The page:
The power rating of the engines were rumored to be underrated by the GM deliberately. However, this wasn’t properly investigated.
Starting with the 1991 model year, GM pioneered some updated and modified assembly methodologies and techniques with the F body Chevrolet Camaro and Pontiac Firebird which were carried forward into the production of fourth generation.
Structural adhesives, body assembly techniques, different seam sealers, were used in an effort to reduce squeaks and rattles. This improved the perception of quality and structural rigidity.
The 1LE package was still available as a combination option as it did in the previous years for the Z28. Production of the 1LE equipped Z28 cars were 478 units for the 1991 model year.
1992 Chevrolet Camaro
1992 Chevrolet Camaro RS Convertible
The 1992 Chevrolet Camaro was the final year of the third generation Camaro.
A 25th Anniversary Heritage Edition had been planned to commemorate the 25th anniversary of the Chevrolet Camaro.
1992 Chevrolet Camaro Z28 25th anniversary front
This 25th Anniversary Heritage Edition Camaro featured Corvette derived aluminum cylinder heads, tubular exhaust headers, a six-speed manual transmission according to the initial plans. But all these performance upgrades were scrapped in favor of an appearance package known as the Heritage package.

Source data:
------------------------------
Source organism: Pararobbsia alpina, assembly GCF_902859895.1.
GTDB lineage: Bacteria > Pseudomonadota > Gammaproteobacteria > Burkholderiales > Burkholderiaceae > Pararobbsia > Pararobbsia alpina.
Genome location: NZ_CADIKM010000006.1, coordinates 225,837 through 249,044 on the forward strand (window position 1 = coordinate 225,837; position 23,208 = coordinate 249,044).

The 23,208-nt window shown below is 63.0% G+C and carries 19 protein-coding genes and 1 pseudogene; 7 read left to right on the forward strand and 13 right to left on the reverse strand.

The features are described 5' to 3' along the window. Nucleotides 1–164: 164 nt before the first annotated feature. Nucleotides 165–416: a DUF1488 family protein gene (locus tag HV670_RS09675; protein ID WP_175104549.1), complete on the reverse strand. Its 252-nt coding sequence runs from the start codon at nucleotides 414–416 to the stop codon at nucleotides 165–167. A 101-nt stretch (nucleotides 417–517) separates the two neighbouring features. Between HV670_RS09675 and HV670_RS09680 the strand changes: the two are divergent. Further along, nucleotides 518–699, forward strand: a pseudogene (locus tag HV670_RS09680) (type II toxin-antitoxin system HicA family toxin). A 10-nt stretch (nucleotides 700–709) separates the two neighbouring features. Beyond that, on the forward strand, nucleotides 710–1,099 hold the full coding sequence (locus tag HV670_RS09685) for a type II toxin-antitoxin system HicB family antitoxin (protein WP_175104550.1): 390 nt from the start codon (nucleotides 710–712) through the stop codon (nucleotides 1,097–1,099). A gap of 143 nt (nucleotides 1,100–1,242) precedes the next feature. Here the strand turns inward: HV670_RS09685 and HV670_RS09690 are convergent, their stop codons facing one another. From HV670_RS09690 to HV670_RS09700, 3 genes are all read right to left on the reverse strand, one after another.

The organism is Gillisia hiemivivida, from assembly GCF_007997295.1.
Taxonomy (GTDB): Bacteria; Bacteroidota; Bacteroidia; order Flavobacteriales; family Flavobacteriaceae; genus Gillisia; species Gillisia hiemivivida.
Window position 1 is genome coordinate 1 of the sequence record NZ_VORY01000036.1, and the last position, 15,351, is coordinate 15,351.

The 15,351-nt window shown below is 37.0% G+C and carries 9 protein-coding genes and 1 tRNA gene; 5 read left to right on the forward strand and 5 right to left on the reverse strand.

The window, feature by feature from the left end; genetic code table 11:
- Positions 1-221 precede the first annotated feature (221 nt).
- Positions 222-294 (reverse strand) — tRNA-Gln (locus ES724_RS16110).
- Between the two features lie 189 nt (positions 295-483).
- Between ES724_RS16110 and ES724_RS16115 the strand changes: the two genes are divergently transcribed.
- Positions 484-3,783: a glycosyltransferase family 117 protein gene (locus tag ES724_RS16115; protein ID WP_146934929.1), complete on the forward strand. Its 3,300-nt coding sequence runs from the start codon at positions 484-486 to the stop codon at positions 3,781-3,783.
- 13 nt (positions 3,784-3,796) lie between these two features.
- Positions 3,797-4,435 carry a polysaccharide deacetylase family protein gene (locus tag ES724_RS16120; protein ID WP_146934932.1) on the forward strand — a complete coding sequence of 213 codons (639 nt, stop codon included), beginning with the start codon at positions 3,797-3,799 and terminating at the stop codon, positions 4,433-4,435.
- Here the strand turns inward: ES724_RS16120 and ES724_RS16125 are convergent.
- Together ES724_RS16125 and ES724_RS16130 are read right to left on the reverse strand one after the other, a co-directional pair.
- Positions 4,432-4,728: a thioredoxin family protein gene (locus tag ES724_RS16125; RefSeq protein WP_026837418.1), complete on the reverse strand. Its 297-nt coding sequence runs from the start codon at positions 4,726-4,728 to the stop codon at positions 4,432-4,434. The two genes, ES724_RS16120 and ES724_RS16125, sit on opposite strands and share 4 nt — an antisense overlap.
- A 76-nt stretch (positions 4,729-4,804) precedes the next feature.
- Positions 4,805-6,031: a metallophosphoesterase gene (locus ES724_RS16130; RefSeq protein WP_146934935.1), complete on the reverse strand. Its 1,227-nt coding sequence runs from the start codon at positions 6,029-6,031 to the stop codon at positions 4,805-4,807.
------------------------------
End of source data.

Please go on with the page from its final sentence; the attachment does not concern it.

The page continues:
Heritage package was little more than some graphic decals. It featured unique graphic decals, badges, and rally stripes.
1992 Chevrolet Camaro Z28 25th anniversary rear
All the Camaro variants received a 25th Anniversary badge on the dashboard.
The B4C Camaro got the PBR brake calipers from the 1LE package were installed as standard. A total of 589 Chevrolet Camaro B4C cars were sold. Due to the stable sales, B4C Special Services package was carried on to the fourth generation Camaro.
1992 Chevrolet Camaro Z28 25th anniversary rear
For the 1992 model year, Chevrolet Corvette was now equipped with the new LT1 engines instead of the older engines with tuned port injection. Thanks to this, Chevrolet Camaro cars equipped with either a 5.7-liter V8 TPI or 5.0-liter V8 TP received some of the leftovers from the Corvette lineup.